Trey Kay Published

Us & Them: Hearing COVID Perspectives Along The ‘Trust Continuum’

Who Do We Trust socials.jpg

Our trust can be tested by many things, both personal and professional. Political fractures make us question those we disagree with.

The shifting science of a pandemic presents challenging scenarios for healthcare leaders. As COVID cases continue to rise and fall, Us & Them wanted to hear from people who’ve landed at different points along this trust continuum.

Some don’t trust information or data about the coronavirus or the vaccines; from science, from healthcare, from government. Others say healthcare and government officials are doing their best handling a shifting reality with a virus that continues to mutate and infect.

Where are you on the trust continuum? How willing are you to listen to someone who disagrees? That’s the challenge in our newest episode of Us & Them. Listen to a range of ideas and opinions. Some may challenge your thinking, others could upset you. But if the exchanges get us all listening and thinking, that can be a good outcome.

This episode of Us & Them is presented with support from the the Greater Kanawha Valley Foundation and the CRC Foundation.

This program is made possible by funding from the National Endowment for the Humanities and the federal American Rescue Plan Act of 2021 through the West Virginia Humanities Council. Any views, findings, conclusions or recommendations do not necessarily represent those of the West Virginia Humanities Council or the National Endowment for the Humanities.

Subscribe to Us & Them on Apple Podcasts, NPR One, RadioPublic, Spotify, Stitcher and beyond.


Cornell University
David Collum has been an organic chemist at Cornell University for the past 41 years. He is an outspoken critic of the U.S. response to the COVID 19 pandemic.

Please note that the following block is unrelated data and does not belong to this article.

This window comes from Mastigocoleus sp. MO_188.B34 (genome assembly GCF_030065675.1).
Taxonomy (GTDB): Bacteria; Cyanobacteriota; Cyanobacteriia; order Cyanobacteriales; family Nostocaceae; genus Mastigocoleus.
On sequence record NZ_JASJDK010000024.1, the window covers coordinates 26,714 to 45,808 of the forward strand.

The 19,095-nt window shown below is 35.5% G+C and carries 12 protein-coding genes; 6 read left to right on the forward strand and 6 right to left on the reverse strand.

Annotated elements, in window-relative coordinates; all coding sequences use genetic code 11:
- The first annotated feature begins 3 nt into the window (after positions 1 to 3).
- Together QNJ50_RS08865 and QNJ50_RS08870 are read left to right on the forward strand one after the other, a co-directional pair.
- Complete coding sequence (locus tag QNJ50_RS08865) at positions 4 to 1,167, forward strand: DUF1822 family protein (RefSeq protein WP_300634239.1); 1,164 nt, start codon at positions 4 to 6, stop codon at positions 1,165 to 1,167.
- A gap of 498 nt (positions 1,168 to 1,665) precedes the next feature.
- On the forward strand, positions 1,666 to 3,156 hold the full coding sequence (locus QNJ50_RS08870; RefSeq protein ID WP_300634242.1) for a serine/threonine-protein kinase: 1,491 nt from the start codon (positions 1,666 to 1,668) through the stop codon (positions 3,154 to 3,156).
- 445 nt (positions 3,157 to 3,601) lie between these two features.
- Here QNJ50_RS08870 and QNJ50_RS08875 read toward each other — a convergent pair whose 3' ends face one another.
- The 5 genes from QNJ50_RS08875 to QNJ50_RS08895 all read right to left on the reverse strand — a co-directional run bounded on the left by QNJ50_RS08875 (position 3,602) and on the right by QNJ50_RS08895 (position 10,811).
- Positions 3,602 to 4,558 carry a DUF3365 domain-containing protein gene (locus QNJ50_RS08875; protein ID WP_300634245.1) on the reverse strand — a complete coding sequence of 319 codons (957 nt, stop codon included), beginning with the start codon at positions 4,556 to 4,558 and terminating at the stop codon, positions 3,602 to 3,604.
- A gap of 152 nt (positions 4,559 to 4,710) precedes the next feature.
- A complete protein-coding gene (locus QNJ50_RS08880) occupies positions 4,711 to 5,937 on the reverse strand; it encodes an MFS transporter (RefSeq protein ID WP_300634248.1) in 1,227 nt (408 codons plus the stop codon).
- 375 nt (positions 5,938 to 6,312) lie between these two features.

David Smith
WVU Reed College of Media
Julia Daisy Fraustino, Ph.D., is an assistant professor of strategic communication at the WVU Reed College of Media. She is founding director of the Public Interest Communication Research Lab in the WVU Media Innovation Center. Specializing in risk, emergency, crisis, and disaster communication science with emphasis on community resilience and ethics, Fraustino often focuses her research on public interest areas related to natural disasters, public health, and science communication.
Clay Marsh portrait_10-2016.jpeg

Ellis Gregory Michael
West Virginia University
Dr. Clay Marsh is a national leader in academic and personalized medicine and in pulmonary and critical care. ​ As West Virginia University’s chief health officer, Marsh is focused on finding statewide solutions for health and wellbeing, while addressing the most vexing health challenges in West Virginia and throughout the world. In response to the challenges of COVID-19, Marsh was appointed “COVID-19 czar” by West Virginian Governor Jim Justice in March 2020. In this role, Marsh coordinates the state’s response to COVID-19 by collaborating with federal, state and local agencies, health officials, researchers and other agencies aiding in the effort.